What is the role of police community support officers?
Residents are to be consulted on South Yorkshire Police's plan to replace beat bobbies with police community support officers (PCSOs).
Police Community Support Officers were launched in England and Wales in 2002 to tackle the fear of crime and provide back up to forces. But what is their exact role and what powers do they have?
They do not have powers of arrest, cannot interview prisoners or carry out the high risk tasks of police officers.
Introduced under Police Reform Act 2002 - starting in the Metropolitan Police area - PCSOs are meant to help reduce crime and anti-social behaviour.
They are also expected to reassure and advise the public, and deter crime with visible, sworn officers on foot patrol.
Support officers do have powers to detain people.
They may use reasonable force to prevent a person "making off", while waiting for a constable or accompanying them to a police station.
Home Office figures from September last year show there are 15,469 PCSOs in England and Wales, down 5.5% on 2010 figures.
There were 135,838 police officers, down 4.2%, and 69,407 police staff, an 11.3% fall on the previous year.
PCSOs work as part of a force's neighbourhood policing team, supporting warranted officers and community action teams to solve local problems.
They deal with minor offences, under powers granted by a chief constable, and support frontline policing with house-to-house enquiries, providing crime prevention advice, and guarding crime scenes.
In most forces, they are equipped with a protective vest, but do not carry handcuffs, batons or sprays such as CS gas, because they are not deployed in confrontational situations.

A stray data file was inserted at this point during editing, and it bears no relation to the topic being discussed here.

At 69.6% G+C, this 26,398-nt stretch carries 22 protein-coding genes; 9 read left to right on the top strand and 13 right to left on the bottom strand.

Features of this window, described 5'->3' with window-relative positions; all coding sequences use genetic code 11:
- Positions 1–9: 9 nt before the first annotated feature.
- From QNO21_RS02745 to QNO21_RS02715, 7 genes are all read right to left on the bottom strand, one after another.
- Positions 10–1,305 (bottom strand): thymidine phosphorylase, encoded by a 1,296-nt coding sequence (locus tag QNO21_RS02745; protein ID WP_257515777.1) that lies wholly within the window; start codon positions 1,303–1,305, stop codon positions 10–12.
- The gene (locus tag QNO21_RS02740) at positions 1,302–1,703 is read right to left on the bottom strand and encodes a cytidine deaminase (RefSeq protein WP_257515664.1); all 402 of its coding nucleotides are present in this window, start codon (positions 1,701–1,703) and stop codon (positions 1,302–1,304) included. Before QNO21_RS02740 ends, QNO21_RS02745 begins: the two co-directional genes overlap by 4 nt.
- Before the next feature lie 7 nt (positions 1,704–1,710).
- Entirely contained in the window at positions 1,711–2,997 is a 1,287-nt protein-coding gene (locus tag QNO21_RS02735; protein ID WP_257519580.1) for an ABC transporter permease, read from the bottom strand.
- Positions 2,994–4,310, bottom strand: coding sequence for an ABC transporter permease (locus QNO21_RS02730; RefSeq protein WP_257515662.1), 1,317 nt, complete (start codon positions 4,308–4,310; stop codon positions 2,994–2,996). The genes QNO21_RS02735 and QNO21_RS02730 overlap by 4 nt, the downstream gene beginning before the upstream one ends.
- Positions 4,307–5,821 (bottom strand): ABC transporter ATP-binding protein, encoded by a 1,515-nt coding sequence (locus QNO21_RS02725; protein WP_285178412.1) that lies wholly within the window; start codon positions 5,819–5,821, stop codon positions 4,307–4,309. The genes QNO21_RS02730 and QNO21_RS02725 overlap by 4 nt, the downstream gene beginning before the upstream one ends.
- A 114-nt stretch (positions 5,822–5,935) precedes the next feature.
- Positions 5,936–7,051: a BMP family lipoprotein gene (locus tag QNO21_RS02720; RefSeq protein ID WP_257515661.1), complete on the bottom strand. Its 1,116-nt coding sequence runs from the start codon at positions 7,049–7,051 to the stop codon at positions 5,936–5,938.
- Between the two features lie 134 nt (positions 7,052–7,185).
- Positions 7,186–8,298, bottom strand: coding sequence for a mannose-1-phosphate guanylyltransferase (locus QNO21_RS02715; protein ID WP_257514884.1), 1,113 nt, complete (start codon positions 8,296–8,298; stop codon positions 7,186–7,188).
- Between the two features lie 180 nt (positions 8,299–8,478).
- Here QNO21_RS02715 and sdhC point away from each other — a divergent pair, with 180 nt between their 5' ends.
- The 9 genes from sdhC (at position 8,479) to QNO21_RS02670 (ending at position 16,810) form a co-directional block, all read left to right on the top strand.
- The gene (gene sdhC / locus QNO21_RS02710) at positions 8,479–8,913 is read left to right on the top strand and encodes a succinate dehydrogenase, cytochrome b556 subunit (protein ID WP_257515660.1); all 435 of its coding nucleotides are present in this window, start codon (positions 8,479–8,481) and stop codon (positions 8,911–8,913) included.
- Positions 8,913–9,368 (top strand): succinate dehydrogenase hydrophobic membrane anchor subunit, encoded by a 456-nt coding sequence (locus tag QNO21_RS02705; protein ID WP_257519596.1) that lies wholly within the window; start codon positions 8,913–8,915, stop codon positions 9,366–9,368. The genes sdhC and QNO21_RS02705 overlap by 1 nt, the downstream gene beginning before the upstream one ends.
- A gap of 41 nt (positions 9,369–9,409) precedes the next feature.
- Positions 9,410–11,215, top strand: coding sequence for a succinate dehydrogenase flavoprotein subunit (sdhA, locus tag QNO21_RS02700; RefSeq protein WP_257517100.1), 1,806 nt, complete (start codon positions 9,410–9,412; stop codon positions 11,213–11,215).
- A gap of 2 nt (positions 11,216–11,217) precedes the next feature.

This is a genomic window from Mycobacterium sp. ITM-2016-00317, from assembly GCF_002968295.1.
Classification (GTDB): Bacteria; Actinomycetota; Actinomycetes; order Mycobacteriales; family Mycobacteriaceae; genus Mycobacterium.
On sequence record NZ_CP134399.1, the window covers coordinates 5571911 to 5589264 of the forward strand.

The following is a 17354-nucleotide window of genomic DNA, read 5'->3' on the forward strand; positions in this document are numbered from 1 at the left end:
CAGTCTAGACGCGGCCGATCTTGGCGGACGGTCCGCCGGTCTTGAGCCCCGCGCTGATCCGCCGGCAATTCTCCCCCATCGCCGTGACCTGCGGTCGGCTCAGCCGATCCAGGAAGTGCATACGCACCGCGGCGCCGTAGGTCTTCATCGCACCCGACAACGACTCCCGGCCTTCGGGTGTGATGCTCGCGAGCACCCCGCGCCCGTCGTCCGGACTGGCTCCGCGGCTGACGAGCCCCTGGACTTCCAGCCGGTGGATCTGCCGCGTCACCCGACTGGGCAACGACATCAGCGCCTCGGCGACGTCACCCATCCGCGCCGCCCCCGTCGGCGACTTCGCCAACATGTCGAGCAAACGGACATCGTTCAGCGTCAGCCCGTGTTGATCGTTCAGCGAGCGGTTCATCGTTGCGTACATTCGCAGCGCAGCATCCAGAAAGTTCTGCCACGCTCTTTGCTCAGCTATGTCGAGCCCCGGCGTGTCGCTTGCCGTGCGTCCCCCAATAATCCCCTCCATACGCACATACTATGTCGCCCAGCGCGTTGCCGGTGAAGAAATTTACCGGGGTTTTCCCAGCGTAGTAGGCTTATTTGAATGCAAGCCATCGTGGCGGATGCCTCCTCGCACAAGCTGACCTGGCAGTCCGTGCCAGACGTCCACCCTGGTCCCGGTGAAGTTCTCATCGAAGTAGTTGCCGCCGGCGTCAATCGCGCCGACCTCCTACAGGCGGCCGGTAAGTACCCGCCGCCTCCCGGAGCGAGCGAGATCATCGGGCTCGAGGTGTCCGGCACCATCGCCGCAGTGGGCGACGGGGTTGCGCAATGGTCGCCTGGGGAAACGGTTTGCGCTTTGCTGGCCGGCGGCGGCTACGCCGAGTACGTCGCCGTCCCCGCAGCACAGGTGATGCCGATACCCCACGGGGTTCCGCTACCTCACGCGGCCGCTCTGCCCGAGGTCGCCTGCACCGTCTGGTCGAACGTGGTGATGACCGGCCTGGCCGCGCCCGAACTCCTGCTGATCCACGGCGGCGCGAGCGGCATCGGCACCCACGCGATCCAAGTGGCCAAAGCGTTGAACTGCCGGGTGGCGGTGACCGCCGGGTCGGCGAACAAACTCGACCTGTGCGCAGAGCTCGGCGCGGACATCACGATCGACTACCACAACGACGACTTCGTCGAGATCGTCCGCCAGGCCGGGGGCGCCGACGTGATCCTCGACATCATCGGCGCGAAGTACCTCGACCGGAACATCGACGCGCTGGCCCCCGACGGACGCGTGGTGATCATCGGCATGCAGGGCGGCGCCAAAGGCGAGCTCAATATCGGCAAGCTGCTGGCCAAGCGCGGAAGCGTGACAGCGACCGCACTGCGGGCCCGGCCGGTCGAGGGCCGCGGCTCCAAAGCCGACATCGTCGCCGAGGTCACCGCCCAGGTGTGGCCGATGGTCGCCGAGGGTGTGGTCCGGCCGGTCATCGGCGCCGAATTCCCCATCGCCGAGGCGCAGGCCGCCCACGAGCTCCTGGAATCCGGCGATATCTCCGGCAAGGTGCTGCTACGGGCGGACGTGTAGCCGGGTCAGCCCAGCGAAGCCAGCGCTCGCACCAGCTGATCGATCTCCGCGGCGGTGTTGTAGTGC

They carry a radio, and often a mobile phone.
PCSOs have powers to stop and search and to take photographs of people under the Terrorism Act 2000.
They can seize vehicles, carry out road checks and control traffic, and can also enforce a cordon.
PCSOs can require a person to give their name and address.
The power to detain may be used when an officer believes somebody has committed an offence, fails to give a name or address, or who they believe has provided false details.
People may be detained for up to 30 minutes before the arrival of a police officer.
Officers can seize alcohol, tobacco and drugs.
Fixed penalty notices can be issued by a PCSO to people who cycle on a footpath, litter or commit offences under dog control orders.
Penalties may also be issued for disorder or truancy, dog fouling or graffiti.
Offices have powers to send groups under 16 home, and remove children breaking a ban or curfew notice.
As well as highly visible, uniformed foot and cycle patrols, PCSOs also make house visits to gather intelligence or CCTV footage.
PCSOs work with schools and young people as well as supporting crime and disorder reduction partnerships. Support Officers often work with Neighbourhood Watch, Community Watch, Business Watch, Pub Watch, Farm Watch and Horse Watch schemes.
They also work with religious and business leaders.
No qualifications are needed to become a PCSO - although applicants English should be "proficient" - and prospective officers may have to pass a fitness test.
Community officers may be of any nationality, between the ages of 18-65, but must a UK resident.
A force performing some of their duties has been set up in Scotland, but funds were not found to establish PCSOs in Northern Ireland.